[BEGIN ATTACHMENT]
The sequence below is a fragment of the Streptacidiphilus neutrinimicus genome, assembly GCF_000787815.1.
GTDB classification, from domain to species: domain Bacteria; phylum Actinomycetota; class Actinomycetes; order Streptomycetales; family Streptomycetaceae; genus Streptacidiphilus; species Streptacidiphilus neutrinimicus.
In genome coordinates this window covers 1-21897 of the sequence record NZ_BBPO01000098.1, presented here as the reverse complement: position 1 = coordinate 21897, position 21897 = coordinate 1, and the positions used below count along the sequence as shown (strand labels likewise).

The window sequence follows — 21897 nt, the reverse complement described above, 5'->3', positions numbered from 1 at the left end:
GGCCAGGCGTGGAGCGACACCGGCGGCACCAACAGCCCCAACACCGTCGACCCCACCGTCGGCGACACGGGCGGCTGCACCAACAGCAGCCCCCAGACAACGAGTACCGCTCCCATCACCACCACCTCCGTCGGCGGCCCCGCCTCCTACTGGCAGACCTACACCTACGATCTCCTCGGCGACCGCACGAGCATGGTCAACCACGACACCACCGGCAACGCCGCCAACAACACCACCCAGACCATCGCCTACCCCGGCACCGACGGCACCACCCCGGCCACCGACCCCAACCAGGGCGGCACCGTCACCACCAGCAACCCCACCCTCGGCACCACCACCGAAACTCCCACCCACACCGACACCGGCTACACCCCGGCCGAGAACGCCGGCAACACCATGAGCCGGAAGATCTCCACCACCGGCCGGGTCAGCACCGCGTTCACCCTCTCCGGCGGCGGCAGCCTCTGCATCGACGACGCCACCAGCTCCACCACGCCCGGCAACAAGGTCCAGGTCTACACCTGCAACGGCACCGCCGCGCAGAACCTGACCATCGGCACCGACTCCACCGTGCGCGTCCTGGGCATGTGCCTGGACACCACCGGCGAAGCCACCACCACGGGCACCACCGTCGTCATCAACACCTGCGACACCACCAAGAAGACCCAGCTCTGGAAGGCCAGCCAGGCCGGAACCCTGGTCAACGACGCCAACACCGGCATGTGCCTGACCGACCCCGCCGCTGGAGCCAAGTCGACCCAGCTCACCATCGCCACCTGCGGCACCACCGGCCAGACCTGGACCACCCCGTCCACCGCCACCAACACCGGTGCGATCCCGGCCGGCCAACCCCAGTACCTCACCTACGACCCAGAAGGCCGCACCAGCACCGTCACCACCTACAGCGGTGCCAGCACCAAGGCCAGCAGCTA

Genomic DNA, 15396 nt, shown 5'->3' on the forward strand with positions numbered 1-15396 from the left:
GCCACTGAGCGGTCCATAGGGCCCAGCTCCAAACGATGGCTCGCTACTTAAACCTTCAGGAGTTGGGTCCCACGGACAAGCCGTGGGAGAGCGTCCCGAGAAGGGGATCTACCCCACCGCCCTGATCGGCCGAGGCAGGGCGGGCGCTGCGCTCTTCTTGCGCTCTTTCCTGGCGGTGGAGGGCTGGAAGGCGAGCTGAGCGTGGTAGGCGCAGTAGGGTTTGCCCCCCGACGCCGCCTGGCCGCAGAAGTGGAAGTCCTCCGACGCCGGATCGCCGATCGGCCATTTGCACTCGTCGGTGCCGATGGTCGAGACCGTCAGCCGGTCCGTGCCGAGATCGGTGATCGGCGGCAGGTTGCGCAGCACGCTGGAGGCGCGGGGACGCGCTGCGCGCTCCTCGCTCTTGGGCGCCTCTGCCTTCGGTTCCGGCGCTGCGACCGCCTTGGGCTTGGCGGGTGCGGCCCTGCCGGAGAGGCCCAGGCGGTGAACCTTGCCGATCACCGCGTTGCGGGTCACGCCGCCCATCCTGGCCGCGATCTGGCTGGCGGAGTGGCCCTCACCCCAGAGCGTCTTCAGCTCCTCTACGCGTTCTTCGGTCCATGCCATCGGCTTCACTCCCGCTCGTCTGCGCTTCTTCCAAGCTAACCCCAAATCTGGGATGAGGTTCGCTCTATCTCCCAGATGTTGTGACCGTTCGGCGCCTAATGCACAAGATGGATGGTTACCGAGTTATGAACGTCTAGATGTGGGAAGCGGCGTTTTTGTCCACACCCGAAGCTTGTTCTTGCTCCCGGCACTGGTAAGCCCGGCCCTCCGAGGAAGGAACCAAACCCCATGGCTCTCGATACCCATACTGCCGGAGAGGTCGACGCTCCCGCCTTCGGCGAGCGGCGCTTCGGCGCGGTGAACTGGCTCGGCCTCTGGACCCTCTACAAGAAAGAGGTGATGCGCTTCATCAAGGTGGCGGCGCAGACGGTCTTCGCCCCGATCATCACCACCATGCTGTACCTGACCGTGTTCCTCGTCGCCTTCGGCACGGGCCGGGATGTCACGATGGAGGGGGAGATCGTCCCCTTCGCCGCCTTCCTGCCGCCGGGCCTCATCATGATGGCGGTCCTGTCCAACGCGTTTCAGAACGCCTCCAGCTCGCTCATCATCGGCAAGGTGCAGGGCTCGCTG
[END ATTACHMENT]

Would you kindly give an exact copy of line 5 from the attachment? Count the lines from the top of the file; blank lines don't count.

GGCCAGGCGTGGAGCGACACCGGCGGCACCAACAGCCCCAACACCGTCGACCCCACCGTCGGCGACACGGGCGGCTGCACCAACAGCAGCCCCCAGACAACGAGTACCGCTCCCATCACCACCACCTCCGTCGGCGGCCCCGCCTCCTACTGGCAGACCTACACCTACGATCTCCTCGGCGACCGCACGAGCATGGTCAACCACGACACCACCGGCAACGCCGCCAACAACACCACCCAGACCATCGCCTACCCCGGCACCGACGGCACCACCCCGGCCACCGACCCCAACCAGGGCGGCACCGTCACCACCAGCAACCCCACCCTCGGCACCACCACCGAAACTCCCACCCACACCGACACCGGCTACACCCCGGCCGAGAACGCCGGCAACACCATGAGCCGGAAGATCTCCACCACCGGCCGGGTCAGCACCGCGTTCACCCTCTCCGGCGGCGGCAGCCTCTGCATCGACGACGCCACCAGCTCCACCACGCCCGGCAACAAGGTCCAGGTCTACACCTGCAACGGCACCGCCGCGCAGAACCTGACCATCGGCACCGACTCCACCGTGCGCGTCCTGGGCATGTGCCTGGACACCACCGGCGAAGCCACCACCACGGGCACCACCGTCGTCATCAACACCTGCGACACCACCAAGAAGACCCAGCTCTGGAAGGCCAGCCAGGCCGGAACCCTGGTCAACGACGCCAACACCGGCATGTGCCTGACCGACCCCGCCGCTGGAGCCAAGTCGACCCAGCTCACCATCGCCACCTGCGGCACCACCGGCCAGACCTGGACCACCCCGTCCACCGCCACCAACACCGGTGCGATCCCGGCCGGCCAACCCCAGTACCTCACCTACGACCCAGAAGGCCGCACCAGCACCGTCACCACCTACAGCGGTGCCAGCACCAAGGCCAGCAGCTA